From the Bulletin of Sept 26 - St. Boniface Catholic Church - Evansville, IL
In his work, Taking Ourselves Seriously & Getting It Right, Harry Frankfurt, of Princeton University explores the importance of what we care about.  Frankfurt investigates the roles of reason and love in our lives.  Frankfurt points out that even if our thinking tells us we should care about something, it does not mean we actually care about it.  Something may be valuable, but not valuable to us; something may not be valuable in the eyes of others, but it has intrinsic worth to us.  For instance, a drawing from your child or grandchild may be garbage in the eyes of others, but it is valuable to you.

After Frankfurt critiques Kant’s moral thinking, Frankfurt says, “What a person really needs to know, in order to know how to live, is what to care about and to measure the relative importance to him of the various things about which he cares.  These are the deepest, as well as the most immediate, normative concerns of our active lives.  To the extent to which we succeed in resolving them, we are able to identify and to order our goals…  It is our understanding of what to care about, then, that is the ultimate touchstone and basis of our practical reasoning” (pg 28).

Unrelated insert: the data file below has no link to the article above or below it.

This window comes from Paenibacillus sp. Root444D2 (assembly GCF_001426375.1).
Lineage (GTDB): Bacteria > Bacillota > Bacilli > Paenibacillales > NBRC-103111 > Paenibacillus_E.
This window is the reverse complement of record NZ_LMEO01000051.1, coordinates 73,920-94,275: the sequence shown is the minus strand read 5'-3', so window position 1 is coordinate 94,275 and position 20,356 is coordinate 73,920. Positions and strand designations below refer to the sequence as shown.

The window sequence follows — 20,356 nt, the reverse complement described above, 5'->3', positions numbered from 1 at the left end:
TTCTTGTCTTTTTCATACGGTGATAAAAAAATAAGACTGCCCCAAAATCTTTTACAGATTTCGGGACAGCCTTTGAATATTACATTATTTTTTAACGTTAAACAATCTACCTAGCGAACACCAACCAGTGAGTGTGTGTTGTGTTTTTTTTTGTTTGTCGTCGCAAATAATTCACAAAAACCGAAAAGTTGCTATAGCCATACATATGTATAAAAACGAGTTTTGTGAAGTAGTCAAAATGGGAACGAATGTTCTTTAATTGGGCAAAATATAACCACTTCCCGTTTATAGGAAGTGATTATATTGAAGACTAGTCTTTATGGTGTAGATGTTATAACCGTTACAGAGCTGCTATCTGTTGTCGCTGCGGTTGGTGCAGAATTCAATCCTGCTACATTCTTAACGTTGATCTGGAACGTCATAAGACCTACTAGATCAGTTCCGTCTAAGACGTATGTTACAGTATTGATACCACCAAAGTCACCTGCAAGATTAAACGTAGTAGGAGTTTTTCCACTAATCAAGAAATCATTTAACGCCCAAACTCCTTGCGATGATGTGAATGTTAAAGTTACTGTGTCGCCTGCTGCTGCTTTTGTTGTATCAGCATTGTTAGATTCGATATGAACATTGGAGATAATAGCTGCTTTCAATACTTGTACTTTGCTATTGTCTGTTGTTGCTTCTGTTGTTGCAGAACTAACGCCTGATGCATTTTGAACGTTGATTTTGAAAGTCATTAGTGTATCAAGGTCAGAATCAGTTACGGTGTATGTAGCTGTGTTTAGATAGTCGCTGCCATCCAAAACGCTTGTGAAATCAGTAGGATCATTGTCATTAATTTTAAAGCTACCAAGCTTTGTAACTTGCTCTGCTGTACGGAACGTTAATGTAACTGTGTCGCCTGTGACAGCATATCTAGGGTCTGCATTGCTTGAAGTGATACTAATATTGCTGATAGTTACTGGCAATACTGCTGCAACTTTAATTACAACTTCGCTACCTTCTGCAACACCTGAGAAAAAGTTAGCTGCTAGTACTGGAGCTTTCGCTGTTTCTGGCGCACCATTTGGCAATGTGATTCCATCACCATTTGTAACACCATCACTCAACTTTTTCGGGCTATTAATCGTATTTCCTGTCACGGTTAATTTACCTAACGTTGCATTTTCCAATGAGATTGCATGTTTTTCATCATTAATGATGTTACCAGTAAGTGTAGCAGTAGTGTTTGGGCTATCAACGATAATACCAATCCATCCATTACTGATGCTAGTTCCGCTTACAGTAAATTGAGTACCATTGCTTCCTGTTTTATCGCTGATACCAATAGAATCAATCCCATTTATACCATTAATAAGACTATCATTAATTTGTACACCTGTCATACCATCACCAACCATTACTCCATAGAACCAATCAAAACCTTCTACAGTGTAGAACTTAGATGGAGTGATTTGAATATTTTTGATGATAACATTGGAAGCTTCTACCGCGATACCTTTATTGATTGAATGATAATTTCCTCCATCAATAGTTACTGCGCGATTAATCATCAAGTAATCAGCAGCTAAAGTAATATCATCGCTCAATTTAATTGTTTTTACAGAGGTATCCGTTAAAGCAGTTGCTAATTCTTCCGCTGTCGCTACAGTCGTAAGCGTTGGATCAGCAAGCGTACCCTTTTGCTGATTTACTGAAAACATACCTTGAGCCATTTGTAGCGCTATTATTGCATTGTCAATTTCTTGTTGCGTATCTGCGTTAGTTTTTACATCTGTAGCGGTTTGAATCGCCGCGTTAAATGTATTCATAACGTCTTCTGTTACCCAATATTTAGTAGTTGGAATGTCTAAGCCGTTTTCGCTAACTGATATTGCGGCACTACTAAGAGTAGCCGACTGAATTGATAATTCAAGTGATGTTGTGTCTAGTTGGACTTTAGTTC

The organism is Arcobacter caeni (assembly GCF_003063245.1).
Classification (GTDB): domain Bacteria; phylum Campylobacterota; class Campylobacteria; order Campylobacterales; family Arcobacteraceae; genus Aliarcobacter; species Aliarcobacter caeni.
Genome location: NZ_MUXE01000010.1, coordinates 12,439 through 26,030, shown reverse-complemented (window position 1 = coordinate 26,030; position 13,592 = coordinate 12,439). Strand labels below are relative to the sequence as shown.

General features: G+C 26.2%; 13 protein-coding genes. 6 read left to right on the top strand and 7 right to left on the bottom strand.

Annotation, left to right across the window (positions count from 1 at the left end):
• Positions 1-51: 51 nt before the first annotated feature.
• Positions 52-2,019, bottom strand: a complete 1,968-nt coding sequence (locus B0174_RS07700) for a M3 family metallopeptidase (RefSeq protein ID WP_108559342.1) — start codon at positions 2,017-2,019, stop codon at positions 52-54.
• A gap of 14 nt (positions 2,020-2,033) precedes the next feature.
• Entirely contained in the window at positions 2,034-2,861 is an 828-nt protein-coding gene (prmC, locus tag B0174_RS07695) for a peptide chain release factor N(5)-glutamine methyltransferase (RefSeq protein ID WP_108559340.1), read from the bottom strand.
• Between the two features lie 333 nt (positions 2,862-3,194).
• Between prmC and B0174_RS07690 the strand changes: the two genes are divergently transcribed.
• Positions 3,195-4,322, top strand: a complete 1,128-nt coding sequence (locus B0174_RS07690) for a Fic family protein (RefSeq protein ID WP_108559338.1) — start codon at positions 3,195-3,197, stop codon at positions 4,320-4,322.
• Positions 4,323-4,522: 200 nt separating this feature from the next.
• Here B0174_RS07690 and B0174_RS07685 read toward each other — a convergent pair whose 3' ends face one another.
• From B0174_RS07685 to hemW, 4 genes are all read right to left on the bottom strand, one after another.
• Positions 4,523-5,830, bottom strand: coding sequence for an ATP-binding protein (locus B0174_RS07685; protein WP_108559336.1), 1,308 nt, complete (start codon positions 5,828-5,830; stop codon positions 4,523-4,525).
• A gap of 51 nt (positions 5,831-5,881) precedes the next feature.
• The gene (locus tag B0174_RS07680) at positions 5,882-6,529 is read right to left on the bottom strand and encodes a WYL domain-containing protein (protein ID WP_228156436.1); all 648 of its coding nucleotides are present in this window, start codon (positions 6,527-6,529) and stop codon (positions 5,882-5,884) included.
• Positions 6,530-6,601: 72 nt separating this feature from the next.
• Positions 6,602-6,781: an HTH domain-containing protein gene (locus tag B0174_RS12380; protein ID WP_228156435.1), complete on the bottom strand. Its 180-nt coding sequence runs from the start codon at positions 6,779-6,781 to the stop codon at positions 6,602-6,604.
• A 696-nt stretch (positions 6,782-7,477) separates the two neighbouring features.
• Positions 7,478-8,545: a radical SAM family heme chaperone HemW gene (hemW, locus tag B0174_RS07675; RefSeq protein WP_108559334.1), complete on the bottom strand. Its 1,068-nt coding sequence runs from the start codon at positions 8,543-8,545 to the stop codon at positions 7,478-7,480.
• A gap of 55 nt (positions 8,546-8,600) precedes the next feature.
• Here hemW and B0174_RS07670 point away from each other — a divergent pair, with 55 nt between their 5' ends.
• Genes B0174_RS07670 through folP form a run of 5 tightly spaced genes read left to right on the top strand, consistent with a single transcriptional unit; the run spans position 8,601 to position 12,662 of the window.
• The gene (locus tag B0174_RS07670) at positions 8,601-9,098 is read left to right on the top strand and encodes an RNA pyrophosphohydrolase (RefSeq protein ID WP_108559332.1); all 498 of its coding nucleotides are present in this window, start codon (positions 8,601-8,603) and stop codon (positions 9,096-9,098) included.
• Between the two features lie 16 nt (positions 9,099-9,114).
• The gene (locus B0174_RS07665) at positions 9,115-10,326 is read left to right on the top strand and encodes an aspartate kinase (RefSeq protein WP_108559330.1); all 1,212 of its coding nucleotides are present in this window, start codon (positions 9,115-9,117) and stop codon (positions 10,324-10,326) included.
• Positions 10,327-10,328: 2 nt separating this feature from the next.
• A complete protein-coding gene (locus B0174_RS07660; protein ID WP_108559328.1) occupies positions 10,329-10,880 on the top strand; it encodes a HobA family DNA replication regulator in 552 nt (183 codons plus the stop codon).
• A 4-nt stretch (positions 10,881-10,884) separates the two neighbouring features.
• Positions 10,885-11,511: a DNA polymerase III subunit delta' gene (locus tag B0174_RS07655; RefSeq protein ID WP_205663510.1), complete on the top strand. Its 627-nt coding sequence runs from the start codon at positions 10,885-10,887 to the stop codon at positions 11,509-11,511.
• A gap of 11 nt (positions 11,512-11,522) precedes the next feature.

This may seem rather abstract, but I think Frankfurt reminds us of something important.  We care about many things, but we must live for something.  This something that we live for transcends our ability to reason about it, because love is stronger than reason, and love itself makes reasons for why something is valuable.  At the end of the day, is what we live for God’s will?  If not, then we still have a long way to go and we must depend on God’s mercy to carry us through.

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